Barbie packs some power

The brand's new global campaign is all about showcasing how girls can be superheroes in their everyday lives.


A version of this story appears in the April issue of strategy.

Move over Wonder Woman. In her 56 years, Barbie has held a variety of careers, but for the first time, she’s a superhero.

Barbie’s global platform for 2015 is all around being super, and encouraging young girls to do the same – even without magic powers. The campaign is promoting the new “Barbie in Princess Power” line of products, a DVD release, toys of the movie’s characters, colouring and storybooks and apparel.

The global site,, allows girls to create comics of themselves and share the ways they are super – like by sharing with friends, or helping in their communities. Each market has its own localized elements added to the site, with the Canadian components created by Toronto agency TrojanOne.

In Canada, the campaign is focused on a “Super Squad” concept, led by four young Canadian girls being highlighted for their work in their communities.

Along with PR firm Strategic Objectives, TrojanOne went out to search for inspirational young girls in Canada helping their communities. The leaders, between seven and 12, have each created programs in their hometowns focused on the environment, raising money for a local hospital through a charity fashion show, a healthy eating program and making fleece blankets for cancer patients.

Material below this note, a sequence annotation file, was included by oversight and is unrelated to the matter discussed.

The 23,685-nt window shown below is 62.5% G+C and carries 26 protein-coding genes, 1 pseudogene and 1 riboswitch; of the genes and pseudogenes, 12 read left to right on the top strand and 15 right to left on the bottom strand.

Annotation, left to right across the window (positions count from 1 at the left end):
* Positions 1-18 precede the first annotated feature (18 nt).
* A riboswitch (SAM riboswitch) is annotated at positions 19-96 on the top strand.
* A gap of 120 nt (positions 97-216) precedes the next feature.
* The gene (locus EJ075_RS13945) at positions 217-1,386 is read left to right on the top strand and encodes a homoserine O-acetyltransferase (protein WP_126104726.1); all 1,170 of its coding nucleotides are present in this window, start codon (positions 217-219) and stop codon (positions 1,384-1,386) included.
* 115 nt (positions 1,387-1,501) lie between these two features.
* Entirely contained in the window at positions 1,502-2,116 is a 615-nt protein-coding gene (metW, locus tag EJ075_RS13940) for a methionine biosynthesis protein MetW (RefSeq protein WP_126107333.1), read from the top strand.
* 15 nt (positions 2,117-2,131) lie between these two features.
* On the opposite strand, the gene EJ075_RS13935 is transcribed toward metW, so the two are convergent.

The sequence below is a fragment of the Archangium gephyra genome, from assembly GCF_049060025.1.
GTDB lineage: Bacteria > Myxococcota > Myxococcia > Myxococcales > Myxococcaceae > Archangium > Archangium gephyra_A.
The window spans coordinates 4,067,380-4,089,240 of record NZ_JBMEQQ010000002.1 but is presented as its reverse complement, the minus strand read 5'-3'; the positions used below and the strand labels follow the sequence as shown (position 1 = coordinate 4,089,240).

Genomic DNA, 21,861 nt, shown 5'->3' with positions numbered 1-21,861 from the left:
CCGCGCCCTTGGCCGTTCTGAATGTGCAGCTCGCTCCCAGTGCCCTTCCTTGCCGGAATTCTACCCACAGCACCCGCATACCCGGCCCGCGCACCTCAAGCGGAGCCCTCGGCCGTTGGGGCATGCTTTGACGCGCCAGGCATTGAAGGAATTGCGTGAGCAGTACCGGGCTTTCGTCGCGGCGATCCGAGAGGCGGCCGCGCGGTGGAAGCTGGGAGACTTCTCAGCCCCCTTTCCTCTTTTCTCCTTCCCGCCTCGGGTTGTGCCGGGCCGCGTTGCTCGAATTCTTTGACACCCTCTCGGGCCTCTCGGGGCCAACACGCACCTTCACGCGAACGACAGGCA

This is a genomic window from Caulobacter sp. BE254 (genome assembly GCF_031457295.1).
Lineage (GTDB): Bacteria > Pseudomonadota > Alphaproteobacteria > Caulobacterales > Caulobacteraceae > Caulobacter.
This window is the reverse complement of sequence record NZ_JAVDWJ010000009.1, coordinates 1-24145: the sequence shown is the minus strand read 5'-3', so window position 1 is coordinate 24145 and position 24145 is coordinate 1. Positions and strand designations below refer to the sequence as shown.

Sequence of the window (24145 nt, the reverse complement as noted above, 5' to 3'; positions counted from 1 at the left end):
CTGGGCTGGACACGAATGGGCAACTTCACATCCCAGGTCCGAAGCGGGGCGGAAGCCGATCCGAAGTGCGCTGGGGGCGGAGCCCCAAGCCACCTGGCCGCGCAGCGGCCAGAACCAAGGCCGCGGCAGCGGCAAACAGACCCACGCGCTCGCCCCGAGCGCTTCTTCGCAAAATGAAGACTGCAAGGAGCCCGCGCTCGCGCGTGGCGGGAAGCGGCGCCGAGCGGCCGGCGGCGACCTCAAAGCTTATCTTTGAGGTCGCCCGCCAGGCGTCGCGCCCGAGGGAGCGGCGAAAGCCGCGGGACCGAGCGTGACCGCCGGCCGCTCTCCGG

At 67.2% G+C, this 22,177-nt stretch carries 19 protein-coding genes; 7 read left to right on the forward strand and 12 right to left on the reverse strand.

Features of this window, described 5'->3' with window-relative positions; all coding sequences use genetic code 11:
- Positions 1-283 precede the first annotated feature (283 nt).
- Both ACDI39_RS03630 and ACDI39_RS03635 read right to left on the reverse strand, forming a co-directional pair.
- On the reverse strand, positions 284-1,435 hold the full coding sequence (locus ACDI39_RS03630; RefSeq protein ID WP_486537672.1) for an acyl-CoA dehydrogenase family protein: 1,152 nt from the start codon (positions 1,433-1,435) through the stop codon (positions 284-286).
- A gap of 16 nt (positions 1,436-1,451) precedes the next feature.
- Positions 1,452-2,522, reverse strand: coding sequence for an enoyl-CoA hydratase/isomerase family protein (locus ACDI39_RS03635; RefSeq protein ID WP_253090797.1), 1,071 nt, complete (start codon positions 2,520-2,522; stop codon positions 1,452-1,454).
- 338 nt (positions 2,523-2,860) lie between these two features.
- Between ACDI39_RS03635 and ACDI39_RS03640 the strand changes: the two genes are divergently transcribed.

A series of videos on the site showcase how the girls have made an impact on their communities, meant to inspire other girls to do the same. Mattel is also donating $15,000 to the four leaders’ programs.

The brand is also using blogger outreach and the #BeSuper hashtag on social media to get moms to share how their daughters are super.

Canadian girls can also sign up to be part of the squad and receive monthly missions, inspired by the leaders. For example, this month they can share how they’ve been kind to receive a badge, and the chance to have their story animated in a mini-movie, along with winning product giveaways.

“Barbie’s always been about empowerment,” says Gary Watson, ECD at TrojanOne. “This to me is just a great platform that celebrates that kids can really make a difference and provides great inspiration for young girls to get active in their communities and aspire to be good citizens.”

Barbie’s brand positioning is around anything being possible, and her series of careers has showcased that being a girl is limitless, but the brand has always highlighted that in a more understated way, Lu Huang, senior marketing associate at Mattel Canada, also notes.

With more overtly-powerful figures becoming popular – like the Hunger Games franchise’s Katniss Everdeen – it was a good time to take Barbie to a more powerful place, she says.

“I think part of it is the fun element as well,” she says. Superheroes like Batman and Superman tend to skew toward boys, so having a fun female superhero was exciting.

The new campaign is in line with previous empowerment-focused products like last year’s Entrepreneur Barbie release. The brand also focused on promoting altruistic acts with its CSR initiative last year asking girls to wish for gifts for someone other than themselves.

The brand is driving traffic to the Be Super site through its TV ads (part of its global advertising created by Mattel Marketing Communications), with the media buy led by Carat. OOH advertising, which also includes the global creative, was bought through Astral, Outfront Media and Clear Channel.

On March 21, the brand will also host special screenings of the Princess Power movie at select Cineplex locations across Canada, inviting the Super Squad leaders to participate. Super Squad members can download free tickets online and are encouraged to dress in superhero outfits and bring canned food items to the show, all in line with the campaign’s empowerment angle.